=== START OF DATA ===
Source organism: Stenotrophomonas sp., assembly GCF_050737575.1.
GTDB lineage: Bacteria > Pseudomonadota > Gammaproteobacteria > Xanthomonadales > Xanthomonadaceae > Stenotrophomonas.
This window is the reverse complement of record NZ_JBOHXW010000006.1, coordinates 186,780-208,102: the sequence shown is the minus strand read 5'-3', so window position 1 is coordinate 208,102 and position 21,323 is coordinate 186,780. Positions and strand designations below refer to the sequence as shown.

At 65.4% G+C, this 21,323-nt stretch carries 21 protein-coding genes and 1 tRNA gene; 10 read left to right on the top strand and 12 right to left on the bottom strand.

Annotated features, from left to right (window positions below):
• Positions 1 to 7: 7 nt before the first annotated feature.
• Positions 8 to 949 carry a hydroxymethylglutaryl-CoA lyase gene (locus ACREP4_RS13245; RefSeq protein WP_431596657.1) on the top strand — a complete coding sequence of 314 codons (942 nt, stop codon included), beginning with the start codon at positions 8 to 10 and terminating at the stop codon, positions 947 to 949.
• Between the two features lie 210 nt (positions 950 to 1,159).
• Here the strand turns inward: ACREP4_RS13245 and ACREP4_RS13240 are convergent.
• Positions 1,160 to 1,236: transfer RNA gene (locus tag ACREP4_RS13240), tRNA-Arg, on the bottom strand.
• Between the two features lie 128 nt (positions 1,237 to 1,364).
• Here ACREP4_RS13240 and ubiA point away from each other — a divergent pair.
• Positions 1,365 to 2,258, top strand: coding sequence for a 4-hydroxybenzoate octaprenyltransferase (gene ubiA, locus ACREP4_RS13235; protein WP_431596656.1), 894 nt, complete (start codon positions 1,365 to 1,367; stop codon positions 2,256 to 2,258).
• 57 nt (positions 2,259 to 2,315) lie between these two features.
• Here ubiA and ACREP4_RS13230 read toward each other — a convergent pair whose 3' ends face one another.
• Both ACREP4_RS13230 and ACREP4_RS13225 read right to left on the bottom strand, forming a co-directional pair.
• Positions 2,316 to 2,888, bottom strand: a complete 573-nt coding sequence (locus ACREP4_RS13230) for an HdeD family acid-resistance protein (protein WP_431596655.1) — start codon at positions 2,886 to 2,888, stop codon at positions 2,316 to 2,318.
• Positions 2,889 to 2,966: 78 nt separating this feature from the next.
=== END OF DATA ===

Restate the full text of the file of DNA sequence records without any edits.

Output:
Source organism: Stenotrophomonas sp., assembly GCF_050737575.1.
GTDB lineage: Bacteria > Pseudomonadota > Gammaproteobacteria > Xanthomonadales > Xanthomonadaceae > Stenotrophomonas.
This window is the reverse complement of record NZ_JBOHXW010000006.1, coordinates 186,780-208,102: the sequence shown is the minus strand read 5'-3', so window position 1 is coordinate 208,102 and position 21,323 is coordinate 186,780. Positions and strand designations below refer to the sequence as shown.

At 65.4% G+C, this 21,323-nt stretch carries 21 protein-coding genes and 1 tRNA gene; 10 read left to right on the top strand and 12 right to left on the bottom strand.

Annotated features, from left to right (window positions below):
• Positions 1 to 7: 7 nt before the first annotated feature.
• Positions 8 to 949 carry a hydroxymethylglutaryl-CoA lyase gene (locus ACREP4_RS13245; RefSeq protein WP_431596657.1) on the top strand — a complete coding sequence of 314 codons (942 nt, stop codon included), beginning with the start codon at positions 8 to 10 and terminating at the stop codon, positions 947 to 949.
• Between the two features lie 210 nt (positions 950 to 1,159).
• Here the strand turns inward: ACREP4_RS13245 and ACREP4_RS13240 are convergent.
• Positions 1,160 to 1,236: transfer RNA gene (locus tag ACREP4_RS13240), tRNA-Arg, on the bottom strand.
• Between the two features lie 128 nt (positions 1,237 to 1,364).
• Here ACREP4_RS13240 and ubiA point away from each other — a divergent pair.
• Positions 1,365 to 2,258, top strand: coding sequence for a 4-hydroxybenzoate octaprenyltransferase (gene ubiA, locus ACREP4_RS13235; protein WP_431596656.1), 894 nt, complete (start codon positions 1,365 to 1,367; stop codon positions 2,256 to 2,258).
• 57 nt (positions 2,259 to 2,315) lie between these two features.
• Here ubiA and ACREP4_RS13230 read toward each other — a convergent pair whose 3' ends face one another.
• Both ACREP4_RS13230 and ACREP4_RS13225 read right to left on the bottom strand, forming a co-directional pair.
• Positions 2,316 to 2,888, bottom strand: a complete 573-nt coding sequence (locus ACREP4_RS13230) for an HdeD family acid-resistance protein (protein WP_431596655.1) — start codon at positions 2,886 to 2,888, stop codon at positions 2,316 to 2,318.
• Positions 2,889 to 2,966: 78 nt separating this feature from the next.